Ross Pearson wasn’t going to lose this one. Sure, “The Real Deal” had already earned a UFC contract by defeating Andre Winner for The Ultimate Fighter 9 title and he was quickly joining Michael Bisping and Dan Hardy as the faces of British MMA, but this fight at the MEN Arena in Manchester on November 14, 2009 was different.
Bisping and Hardy were on the card, beating Denis Kang and Mike Swick, respectively, but headlining the UFC 105 event was Pearson’s fighting hero, Randy Couture. THAT was important for Pearson, who talked of making sure he found a poster for “The Natural” to sign on fight week.
It was a reminder that every fighter began as a fan, and many never lost that love for the game and the heroes that influenced them. And there’s also the reality that competing at home in England for the first time as a UFC fighter really struck a chord with Sunderland’s Pearson, who told me of the time the Octagon rolled into Newcastle in January 2008 while he was working as a bricklayer and part-time fighter.
“I was working on a building site right next to there,” said Pearson. “We went along to watch the weigh-ins and I stood outside trying to get tickets and I remember the feeling of hearing that BJ Penn was staying in the hotel right near where I lived. There was all this excitement about the UFC, and I was working on a building site. But it hit home that this was what I wanted to do and what I wanted to be.”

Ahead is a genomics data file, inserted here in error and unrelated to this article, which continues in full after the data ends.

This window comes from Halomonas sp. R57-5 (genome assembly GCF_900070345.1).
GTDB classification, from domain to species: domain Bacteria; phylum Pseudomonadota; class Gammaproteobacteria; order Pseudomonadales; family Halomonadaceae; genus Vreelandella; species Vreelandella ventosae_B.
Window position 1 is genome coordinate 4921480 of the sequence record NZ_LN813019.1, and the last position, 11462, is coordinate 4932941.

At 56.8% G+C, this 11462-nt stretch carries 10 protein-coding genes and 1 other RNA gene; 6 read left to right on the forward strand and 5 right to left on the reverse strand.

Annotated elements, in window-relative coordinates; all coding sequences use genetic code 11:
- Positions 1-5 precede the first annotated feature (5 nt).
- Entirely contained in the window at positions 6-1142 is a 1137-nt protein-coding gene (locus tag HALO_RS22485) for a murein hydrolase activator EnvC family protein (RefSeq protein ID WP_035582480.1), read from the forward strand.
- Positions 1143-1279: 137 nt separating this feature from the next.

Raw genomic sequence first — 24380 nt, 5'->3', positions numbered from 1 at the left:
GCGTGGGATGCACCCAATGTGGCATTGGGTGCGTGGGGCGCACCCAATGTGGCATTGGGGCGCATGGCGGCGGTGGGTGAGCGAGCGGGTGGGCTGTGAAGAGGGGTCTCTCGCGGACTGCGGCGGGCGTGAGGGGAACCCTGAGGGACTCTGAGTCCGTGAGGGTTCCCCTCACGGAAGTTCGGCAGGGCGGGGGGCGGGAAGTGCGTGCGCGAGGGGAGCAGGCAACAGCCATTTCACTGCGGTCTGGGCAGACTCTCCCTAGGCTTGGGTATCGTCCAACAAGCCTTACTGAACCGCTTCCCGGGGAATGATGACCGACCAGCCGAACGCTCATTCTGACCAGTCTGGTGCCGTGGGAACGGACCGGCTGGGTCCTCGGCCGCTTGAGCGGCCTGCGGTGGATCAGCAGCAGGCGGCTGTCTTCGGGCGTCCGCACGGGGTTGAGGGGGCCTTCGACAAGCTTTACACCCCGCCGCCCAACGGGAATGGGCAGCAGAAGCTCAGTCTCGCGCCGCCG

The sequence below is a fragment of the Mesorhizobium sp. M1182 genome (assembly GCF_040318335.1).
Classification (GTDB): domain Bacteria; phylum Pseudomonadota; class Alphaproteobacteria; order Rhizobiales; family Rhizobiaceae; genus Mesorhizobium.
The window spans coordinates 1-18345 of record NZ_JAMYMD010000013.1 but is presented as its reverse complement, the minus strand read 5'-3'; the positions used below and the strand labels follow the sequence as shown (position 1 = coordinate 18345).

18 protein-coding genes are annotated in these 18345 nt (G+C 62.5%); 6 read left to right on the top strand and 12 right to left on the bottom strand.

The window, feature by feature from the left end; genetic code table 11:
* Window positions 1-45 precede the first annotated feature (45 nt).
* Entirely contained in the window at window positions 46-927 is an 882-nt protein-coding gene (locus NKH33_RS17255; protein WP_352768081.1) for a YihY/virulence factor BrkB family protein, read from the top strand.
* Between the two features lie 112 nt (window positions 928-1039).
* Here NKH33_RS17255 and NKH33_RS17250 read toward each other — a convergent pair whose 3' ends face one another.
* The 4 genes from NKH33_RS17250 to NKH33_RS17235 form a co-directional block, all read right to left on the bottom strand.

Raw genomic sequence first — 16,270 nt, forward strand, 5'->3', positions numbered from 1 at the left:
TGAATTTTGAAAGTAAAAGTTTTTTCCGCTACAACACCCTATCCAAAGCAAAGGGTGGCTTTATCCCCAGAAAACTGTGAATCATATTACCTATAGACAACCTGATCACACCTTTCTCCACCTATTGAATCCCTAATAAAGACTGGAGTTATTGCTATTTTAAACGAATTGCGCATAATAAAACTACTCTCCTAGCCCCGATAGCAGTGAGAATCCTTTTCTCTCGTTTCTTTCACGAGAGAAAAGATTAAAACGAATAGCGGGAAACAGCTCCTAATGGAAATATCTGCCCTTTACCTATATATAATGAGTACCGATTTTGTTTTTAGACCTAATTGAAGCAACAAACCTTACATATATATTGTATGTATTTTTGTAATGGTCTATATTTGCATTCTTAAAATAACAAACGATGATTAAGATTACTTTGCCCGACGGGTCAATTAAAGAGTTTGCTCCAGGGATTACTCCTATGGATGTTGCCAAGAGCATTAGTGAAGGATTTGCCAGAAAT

He achieved his dream, and with all that behind him, his opponent at UFC 105 – Aaron Riley – didn’t have a chance. And that’s saying a lot, as Riley was one of the most durable fighters ever to compete in the Octagon, and one coming off wins in two of his previous three bouts. But on this night, Pearson was on top of his game, dominating the striking action before a knee opened up a cut on Riley. The bout was halted soon after, and the two fighters went off in different directions – Pearson to a UFC career that ultimately spanned 26 bouts, and Riley to retirement after three more Octagon appearances.
And though it wasn’t a finish to end up on highlight reels or a greatest finishes compilation, it was the 500th knockout to be scored in the UFC Octagon, adding a little history to one of Ross Pearson’s greatest fighting nights.